Research Cafe: Angeline Nies-Berger & Jamie Kwon
Research Cafe: February 8, 2023
3:00 - 4:00pm
679 Hoes Lane, Piscataway, NJ 08854 (Room #10)
Center for Advanced Biotech and Medicine, Busch Campus
Zoom option available.
~Snacks & coffee provided!~
Students, faculty, and staff are invited to join the School of Graduate Studies as we enjoy, dialogue about, and learn from two fantastic graduate students -- Angeline Nies-Berger (Ph.D. student, French) and Jamie Kwon (Ph.D. student, Planning & Public Policy) -- who will share their research in a friendly and low-stakes setting. Learn more about the presenters and their presentations below!
1.) "How can a neglected text of a 17th century female author inform current feminist practices?" by Angeline Nies-Berger
Abstract: I will present the ambition of my work: first, how it is significant for the field of 17th century studies, and in particular studies of Madeleine de Scudéry’s otherwise very famous works. Then, I will show why my analysis of this 17-th century text can help develop a feminist framework for analyzing contemporary material (whether textual or cinematographic).
Presenter Bio: After studying French Literature in France and starting my graduate-level studies in the USA in English, I finally found my way at Rutgers's French department. I am working on a 17th century text, "Les Femmes illustres" by Madeleine de Scudéry (1642), under Dr. Jennifer Tamas's mentorship. I intend to contribute to unearthing women's works of the Early Modern period (and before) to show that, contrary to what we usually believe, women always wrote. I also want to show what older texts can teach us about contemporary writing techniques, particularly the reappropriation of female representation in both literature and film.
2.) "Disability, traveling, and access to opportunities: The role of economic resources" by Jamie Kwon
Abstract: Many of the 44 million people with disabilities in the U.S. experience transportation challenges that hinder their ability to fully participate in society. While most studies focus on physical barriers to transportation (e.g., lack of wheelchair-accessible lifts at public transit stations), my dissertation explores how limited economic resources exacerbate physical barriers. I analyze data from nationwide time-use diaries to illustrate how disparate economic resources widen the travel gap between people with and without disabilities. I also interview people with disabilities to understand the benefits and challenges of purchasing a wheelchair-accessible modified vehicle. This research demonstrates how supportive economic policies can complement existing Americans with Disability Act requirements (e.g., installing sidewalk curb ramps). Specifically, my work will recommend changes to current grant programs for vehicle modification that will facilitate travel and increase access to jobs, healthcare, and other opportunities for people with disabilities.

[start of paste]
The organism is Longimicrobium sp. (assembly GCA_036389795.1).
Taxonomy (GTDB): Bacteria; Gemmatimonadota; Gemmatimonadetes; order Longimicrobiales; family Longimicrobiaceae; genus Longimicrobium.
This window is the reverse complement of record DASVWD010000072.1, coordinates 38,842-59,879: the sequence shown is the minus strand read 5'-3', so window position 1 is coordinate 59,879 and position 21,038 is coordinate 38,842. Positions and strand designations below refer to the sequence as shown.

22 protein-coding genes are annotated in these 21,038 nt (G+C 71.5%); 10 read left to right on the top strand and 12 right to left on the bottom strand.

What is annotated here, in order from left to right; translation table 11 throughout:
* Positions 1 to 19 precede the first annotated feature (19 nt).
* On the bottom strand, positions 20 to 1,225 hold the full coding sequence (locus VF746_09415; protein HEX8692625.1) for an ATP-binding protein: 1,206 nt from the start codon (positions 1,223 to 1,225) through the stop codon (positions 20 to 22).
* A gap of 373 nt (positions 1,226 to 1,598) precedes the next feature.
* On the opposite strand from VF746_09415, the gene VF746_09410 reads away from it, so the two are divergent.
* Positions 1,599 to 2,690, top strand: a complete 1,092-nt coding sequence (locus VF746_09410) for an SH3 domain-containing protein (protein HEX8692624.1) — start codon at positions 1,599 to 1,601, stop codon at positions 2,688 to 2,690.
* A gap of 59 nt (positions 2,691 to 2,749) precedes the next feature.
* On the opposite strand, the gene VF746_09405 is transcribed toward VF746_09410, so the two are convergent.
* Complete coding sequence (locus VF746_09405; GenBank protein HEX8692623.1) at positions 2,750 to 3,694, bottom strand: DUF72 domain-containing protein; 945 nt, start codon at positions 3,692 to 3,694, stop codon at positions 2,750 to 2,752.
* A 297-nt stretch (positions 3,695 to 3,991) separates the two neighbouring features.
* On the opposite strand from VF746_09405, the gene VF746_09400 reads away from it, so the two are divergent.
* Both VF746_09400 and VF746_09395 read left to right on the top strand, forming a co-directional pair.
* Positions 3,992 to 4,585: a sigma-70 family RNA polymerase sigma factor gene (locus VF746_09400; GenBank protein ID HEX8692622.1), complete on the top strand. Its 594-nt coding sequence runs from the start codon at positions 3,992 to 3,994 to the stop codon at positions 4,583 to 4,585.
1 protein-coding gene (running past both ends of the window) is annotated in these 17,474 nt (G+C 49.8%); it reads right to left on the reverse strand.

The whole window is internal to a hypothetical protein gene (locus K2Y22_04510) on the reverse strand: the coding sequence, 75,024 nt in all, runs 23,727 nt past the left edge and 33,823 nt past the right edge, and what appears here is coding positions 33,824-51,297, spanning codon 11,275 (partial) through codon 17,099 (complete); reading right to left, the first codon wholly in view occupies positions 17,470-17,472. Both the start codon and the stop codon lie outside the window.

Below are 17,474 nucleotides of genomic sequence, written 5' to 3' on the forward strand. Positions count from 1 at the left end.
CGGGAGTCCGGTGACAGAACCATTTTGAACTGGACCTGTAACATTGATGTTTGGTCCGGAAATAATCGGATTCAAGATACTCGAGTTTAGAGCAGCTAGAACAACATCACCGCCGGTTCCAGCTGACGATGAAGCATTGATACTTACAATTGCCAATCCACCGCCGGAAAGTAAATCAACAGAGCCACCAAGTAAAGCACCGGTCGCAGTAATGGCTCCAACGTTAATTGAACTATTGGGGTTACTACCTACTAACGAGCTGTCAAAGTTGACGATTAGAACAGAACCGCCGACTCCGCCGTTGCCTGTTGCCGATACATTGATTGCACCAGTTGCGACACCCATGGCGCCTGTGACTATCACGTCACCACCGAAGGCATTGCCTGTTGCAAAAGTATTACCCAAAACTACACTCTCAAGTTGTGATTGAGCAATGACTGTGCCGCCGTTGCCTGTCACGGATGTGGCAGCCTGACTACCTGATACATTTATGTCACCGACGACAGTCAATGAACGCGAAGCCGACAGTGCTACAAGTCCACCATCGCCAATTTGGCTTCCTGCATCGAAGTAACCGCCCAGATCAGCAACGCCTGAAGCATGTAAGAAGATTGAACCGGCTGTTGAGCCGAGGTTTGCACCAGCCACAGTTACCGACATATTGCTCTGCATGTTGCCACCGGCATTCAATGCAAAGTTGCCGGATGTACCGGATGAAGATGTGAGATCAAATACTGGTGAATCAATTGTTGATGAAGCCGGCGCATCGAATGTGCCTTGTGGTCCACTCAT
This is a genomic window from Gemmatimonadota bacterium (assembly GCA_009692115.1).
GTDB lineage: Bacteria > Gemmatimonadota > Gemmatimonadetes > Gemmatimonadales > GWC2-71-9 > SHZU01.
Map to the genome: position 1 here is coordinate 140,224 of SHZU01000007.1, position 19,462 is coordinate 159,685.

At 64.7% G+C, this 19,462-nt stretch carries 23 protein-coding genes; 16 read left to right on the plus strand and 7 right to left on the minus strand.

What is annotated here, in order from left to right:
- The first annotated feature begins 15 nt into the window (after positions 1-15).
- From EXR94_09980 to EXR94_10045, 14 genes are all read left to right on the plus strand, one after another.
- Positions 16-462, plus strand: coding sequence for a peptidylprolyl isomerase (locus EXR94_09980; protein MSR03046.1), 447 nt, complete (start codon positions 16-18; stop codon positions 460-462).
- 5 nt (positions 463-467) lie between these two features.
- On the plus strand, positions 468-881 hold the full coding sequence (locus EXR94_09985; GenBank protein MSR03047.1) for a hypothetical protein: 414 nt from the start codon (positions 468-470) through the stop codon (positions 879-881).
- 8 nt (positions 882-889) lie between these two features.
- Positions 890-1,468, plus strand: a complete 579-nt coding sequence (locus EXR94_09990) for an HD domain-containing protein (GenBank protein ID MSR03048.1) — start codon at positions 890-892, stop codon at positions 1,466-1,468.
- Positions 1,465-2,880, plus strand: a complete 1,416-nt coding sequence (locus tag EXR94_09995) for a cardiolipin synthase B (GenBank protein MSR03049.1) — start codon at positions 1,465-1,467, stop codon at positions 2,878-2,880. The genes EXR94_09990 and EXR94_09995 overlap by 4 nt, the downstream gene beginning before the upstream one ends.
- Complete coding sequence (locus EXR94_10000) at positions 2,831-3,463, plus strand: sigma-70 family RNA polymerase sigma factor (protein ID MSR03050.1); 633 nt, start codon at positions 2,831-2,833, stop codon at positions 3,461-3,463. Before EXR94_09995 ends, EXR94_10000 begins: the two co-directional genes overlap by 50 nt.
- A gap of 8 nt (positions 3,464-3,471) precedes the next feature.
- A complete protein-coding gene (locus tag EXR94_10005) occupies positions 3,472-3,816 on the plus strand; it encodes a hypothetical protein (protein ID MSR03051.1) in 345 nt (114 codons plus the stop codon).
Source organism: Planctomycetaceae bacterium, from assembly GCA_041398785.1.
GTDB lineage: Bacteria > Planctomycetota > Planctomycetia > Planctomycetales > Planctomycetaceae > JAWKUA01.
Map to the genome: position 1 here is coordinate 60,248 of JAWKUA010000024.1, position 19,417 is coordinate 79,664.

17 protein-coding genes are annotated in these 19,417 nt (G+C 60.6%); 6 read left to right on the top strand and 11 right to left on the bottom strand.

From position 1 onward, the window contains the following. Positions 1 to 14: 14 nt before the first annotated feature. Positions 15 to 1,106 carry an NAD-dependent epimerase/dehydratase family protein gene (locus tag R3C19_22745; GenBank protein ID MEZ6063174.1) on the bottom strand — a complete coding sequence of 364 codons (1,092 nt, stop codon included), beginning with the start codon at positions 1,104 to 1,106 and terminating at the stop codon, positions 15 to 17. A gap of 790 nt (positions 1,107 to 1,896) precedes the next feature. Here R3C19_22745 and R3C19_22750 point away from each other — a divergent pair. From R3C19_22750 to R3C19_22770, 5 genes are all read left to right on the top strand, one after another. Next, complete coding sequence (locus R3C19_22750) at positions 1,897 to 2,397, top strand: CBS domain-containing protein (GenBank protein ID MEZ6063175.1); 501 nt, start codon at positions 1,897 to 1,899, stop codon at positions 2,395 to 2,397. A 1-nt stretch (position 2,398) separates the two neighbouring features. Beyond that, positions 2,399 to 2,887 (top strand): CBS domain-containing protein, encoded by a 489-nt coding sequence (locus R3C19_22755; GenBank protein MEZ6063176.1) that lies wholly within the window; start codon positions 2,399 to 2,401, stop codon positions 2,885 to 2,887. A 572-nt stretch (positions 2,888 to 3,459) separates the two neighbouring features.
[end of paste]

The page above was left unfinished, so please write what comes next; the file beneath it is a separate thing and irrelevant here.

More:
Presenter Bio: Jamie Kwon is a disability and transportation researcher with a focus on poverty and access to privately owned wheelchair-accessible vehicles. She is currently a doctoral candidate at Bloustein School of Planning and Public Policy at Rutgers University. Her dissertation is supported by Howard Leventhal Scholarship at the Institute of Health, Health Care Policy, and Aging Research at Rutgers. Starting next March, she will be working at the Institute on Disability at the University of New Hampshire to continue her work on disability, access to private vehicles, and employment.
About Research Cafe
Research Café brings together the entire graduate student community of Rutgers University-New Brunswick/Piscataway campus to strengthen scholarly literacy and interdisciplinary research communication by providing a platform for budding researchers to connect, share their in-progress research or scholarship, and benefit from peer feedback in a friendly and low-stakes setting.
Research Café is a monthly, one-hour event to occur at rotating locations across the Rutgers New Brunswick/Piscataway campus (a Zoom option will be available, too). Each event will feature:
- Presentations (10-12 min. each) from two graduate students from across disciplinary areas ranging from engineering and biology to history and anthropology.
- A Q&A dialogue with peers and attendees.
- Conversational time over refreshments and snacks.
Sign up to attend in person or on Zoom at https://grad.rutgers.edu/research-cafe.
Questions? Contact the program coordinators: